Animals and the Robots of the Future: A Conversation with David Hu

When
Event has passed (Wed Oct 17, 2018 - Wed Oct 17, 2018)
Where
California Institute of Integral Studies - CIIS
Time
07:00 PM
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Description

This event is part of the Technology & Consciousness Series: Fall/Winter 2018-2019
Many animals move with astounding grace, speed, and versatility—how do they do it, and what can we learn from them? The latest discoveries about animal mechanics are inspiring scientists to invent robots and devices that move with similar elegance and efficiency.
Scientists and robotics experts are investigating a multitude of animal movements—from the undulations of sandfish and the way that dogs shake off water in fractions of a second to the seemingly crash-resistant characteristics of insects in flight. As researchers better understand such issues as energy, flexibility, and water repellency in animal movement, they are applying this knowledge to the development of new technologies. Scientists are also learning from nature’s unexpected feats—snakes that fly, mosquitoes that survive rainstorms, and dead fish that swim upstream. These seemingly obscure corners of the living world have the potential to offer enormous benefits to humanity.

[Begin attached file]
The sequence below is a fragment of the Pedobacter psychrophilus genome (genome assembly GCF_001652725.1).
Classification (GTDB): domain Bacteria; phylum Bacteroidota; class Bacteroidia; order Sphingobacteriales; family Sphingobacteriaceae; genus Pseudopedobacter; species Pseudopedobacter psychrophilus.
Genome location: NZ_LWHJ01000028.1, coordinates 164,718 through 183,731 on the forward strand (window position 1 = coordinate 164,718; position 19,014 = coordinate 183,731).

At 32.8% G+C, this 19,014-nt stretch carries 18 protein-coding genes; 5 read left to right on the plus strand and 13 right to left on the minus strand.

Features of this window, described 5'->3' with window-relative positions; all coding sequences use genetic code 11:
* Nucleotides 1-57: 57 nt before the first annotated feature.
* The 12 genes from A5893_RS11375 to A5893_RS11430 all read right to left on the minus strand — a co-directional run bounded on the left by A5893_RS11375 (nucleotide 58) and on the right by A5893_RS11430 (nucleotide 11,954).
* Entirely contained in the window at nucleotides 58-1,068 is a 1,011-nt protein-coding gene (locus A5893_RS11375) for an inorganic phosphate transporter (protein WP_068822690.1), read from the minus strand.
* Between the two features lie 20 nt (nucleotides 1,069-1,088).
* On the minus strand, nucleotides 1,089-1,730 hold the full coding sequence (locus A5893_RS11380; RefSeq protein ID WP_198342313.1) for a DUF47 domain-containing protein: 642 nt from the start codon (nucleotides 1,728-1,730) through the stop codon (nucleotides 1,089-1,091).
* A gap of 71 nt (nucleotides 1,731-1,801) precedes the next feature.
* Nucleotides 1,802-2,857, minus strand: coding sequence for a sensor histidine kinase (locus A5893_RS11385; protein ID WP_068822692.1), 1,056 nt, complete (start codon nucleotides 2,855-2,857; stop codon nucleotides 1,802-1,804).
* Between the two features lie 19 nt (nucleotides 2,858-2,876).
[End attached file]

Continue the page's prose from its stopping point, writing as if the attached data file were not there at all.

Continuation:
Join David Hu for an exploration into the remarkable mechanics behind animal locomotion and discover how scientists use this knowledge to develop cutting-edge technology.

David Hu is a mechanical engineer and the author of How to Walk on Water and Climb Up Walls: Animal Movement and the Robots of the Future of who studies how animals interact with air and water. His team has discovered how dogs shake dry, how insects walk on water, and how eyelashes protect the eyes from drying. Originally from Rockville, Maryland, he earned degrees in mathematics and mechanical engineering from MIT and is now associate professor of mechanical engineering and biology, and adjunct professor of physics, at Georgia Institute of Technology in Atlanta, Georgia.

Location

location
  1. California Institute of Integral Studies - CIIS 1453 Mission Street, San Francisco, CA